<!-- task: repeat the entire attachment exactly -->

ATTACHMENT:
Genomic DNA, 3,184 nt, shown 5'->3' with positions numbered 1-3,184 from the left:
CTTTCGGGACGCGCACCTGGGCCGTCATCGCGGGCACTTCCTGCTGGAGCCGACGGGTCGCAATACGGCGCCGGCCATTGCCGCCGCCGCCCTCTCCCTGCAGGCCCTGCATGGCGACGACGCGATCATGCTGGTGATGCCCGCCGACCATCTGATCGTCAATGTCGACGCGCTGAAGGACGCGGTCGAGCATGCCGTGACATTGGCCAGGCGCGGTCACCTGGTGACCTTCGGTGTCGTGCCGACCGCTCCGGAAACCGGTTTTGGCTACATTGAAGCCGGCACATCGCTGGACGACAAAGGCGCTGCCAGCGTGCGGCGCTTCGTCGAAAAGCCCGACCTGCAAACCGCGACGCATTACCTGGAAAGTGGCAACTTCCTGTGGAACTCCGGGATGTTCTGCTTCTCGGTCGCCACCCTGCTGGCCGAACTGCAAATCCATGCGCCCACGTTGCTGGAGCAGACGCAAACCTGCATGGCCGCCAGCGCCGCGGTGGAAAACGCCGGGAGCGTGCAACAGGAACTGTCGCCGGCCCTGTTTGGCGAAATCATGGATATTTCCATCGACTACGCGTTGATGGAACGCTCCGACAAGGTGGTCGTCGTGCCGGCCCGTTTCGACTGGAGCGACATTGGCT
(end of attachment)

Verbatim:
Genomic DNA, 3,184 nt, shown 5'->3' with positions numbered 1-3,184 from the left:
CTTTCGGGACGCGCACCTGGGCCGTCATCGCGGGCACTTCCTGCTGGAGCCGACGGGTCGCAATACGGCGCCGGCCATTGCCGCCGCCGCCCTCTCCCTGCAGGCCCTGCATGGCGACGACGCGATCATGCTGGTGATGCCCGCCGACCATCTGATCGTCAATGTCGACGCGCTGAAGGACGCGGTCGAGCATGCCGTGACATTGGCCAGGCGCGGTCACCTGGTGACCTTCGGTGTCGTGCCGACCGCTCCGGAAACCGGTTTTGGCTACATTGAAGCCGGCACATCGCTGGACGACAAAGGCGCTGCCAGCGTGCGGCGCTTCGTCGAAAAGCCCGACCTGCAAACCGCGACGCATTACCTGGAAAGTGGCAACTTCCTGTGGAACTCCGGGATGTTCTGCTTCTCGGTCGCCACCCTGCTGGCCGAACTGCAAATCCATGCGCCCACGTTGCTGGAGCAGACGCAAACCTGCATGGCCGCCAGCGCCGCGGTGGAAAACGCCGGGAGCGTGCAACAGGAACTGTCGCCGGCCCTGTTTGGCGAAATCATGGATATTTCCATCGACTACGCGTTGATGGAACGCTCCGACAAGGTGGTCGTCGTGCCGGCCCGTTTCGACTGGAGCGACATTGGCT